Helping Your Child Transition Into Middle School or Junior High
Remember the knot in your stomach the week before you began junior
high as you imagined losing your way to classes, a mass of new faces, lots of
different and probably scary teachers, and mountains of homework?
Those fears live in the hearts and minds of adolescents and teens.
While most adolescents make the adjustment to a different school in a matter of
weeks, others may feign illness, refuse to leave the house, or have nightmares
and unreasonable fears. You can help your child deal with this adjustment by
listening to his or her concerns and asking if you can help. For example, you
can create a map of classrooms before school starts to help relieve some
Children who are not able to successfully manage fears and are still
anxious after a couple of weeks may need professional help.
Other challenging situations may also arise as school progresses.
Some of these issues may include:
Bullying. Bullying is a common experience for
many adolescents. It often occurs on or near school property before or after
school. Bullying can lead to serious difficulties for your child and interfere
with social and emotional development as well as academic performance. If you
suspect bullying is a problem, talk about it with your child. Seek help from
your child's teacher, principal, or school counselor. Work with your child to
come up with strategies to deal with a bully, such as walking away or looking
the bully in the eye and saying, "Leave me alone."
problems. The middle school or junior high years are academically demanding for
many adolescents. Some need help adjusting to more complex and varied subjects
and more homework than in past years. Help your children set short- and long-term goals and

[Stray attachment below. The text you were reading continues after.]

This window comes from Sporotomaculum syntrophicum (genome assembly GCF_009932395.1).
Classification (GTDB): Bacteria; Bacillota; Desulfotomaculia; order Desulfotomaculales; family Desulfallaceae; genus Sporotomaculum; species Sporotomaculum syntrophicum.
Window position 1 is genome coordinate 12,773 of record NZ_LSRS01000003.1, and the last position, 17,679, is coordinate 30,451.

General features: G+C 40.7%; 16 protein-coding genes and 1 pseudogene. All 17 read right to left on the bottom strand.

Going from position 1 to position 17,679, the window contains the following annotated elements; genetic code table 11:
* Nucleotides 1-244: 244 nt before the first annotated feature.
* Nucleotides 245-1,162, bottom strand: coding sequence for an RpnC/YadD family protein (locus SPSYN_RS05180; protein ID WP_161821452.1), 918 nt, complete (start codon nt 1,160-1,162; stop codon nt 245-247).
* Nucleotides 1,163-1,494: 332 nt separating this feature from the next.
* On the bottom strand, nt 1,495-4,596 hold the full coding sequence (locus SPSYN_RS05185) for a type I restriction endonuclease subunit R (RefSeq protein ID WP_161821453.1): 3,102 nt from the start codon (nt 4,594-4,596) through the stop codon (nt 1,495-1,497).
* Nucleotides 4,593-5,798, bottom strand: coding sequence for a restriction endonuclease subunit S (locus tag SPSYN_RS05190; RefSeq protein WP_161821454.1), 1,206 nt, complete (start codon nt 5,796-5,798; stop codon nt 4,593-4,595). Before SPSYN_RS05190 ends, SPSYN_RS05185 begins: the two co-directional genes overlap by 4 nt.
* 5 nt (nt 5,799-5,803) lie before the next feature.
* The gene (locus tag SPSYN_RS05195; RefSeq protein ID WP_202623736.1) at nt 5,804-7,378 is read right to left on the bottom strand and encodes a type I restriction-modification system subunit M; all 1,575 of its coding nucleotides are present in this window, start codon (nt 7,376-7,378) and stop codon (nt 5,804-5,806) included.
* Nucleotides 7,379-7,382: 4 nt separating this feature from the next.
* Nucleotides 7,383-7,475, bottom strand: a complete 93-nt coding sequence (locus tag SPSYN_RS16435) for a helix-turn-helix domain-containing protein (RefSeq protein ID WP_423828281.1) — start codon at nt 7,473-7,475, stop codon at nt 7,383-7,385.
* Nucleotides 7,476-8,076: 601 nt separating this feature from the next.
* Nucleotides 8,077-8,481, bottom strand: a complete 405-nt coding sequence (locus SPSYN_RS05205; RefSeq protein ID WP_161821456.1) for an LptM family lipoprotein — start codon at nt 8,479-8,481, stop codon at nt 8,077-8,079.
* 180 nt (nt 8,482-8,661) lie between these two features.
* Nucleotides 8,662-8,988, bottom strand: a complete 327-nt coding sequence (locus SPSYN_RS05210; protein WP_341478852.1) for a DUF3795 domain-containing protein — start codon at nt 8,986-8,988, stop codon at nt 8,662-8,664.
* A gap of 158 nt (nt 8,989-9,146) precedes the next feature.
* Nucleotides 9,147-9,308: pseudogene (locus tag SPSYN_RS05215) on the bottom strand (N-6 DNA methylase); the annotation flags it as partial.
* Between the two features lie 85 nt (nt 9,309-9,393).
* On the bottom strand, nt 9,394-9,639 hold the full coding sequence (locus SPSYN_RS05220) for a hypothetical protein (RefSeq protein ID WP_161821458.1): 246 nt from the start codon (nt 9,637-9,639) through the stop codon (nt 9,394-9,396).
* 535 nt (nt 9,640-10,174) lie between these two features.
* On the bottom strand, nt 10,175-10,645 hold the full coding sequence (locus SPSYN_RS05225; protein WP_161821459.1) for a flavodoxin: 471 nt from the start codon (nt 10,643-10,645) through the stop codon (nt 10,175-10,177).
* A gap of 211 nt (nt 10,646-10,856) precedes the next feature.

prioritize tasks. Get a calendar or date book and show them how to list their
responsibilities, such as homework and after-school sports. Help them organize
and set aside time for each task. Keep track of how long the task takes, so you can find out whether your time allotments need to be adjusted.
Emphasize the importance of a good education. Stress that a good education
requires hard work but that the effort is well worth it. Set goals for grades
or school projects with your teen. Help your teen reach his or her goals, and
reward success. Encourage your teen to get good grades for himself or herself,
not to make you (the parent) happy.
Performance anxiety. Some
adolescents get overanxious about every assignment, quiz, paper, and test. Some
may become paralyzed by the importance they place on each and every school
task. Praise your teen's efforts as long as he or she works hard, studies
often, and is doing his or her best. Don't always focus on specific grades. Do
not compare your child with others who may be doing better in school. Point
your adolescent in directions where he or she excels, and then notice and comment on your child's successes.
If your child continually complains about school, find out what the
problems are and work together to develop solutions. Your adolescent may be
having difficulty concentrating because of concerns about family, friends,
money problems, physical changes, or any number of worries.
How this information was developed to help you make better health decisions.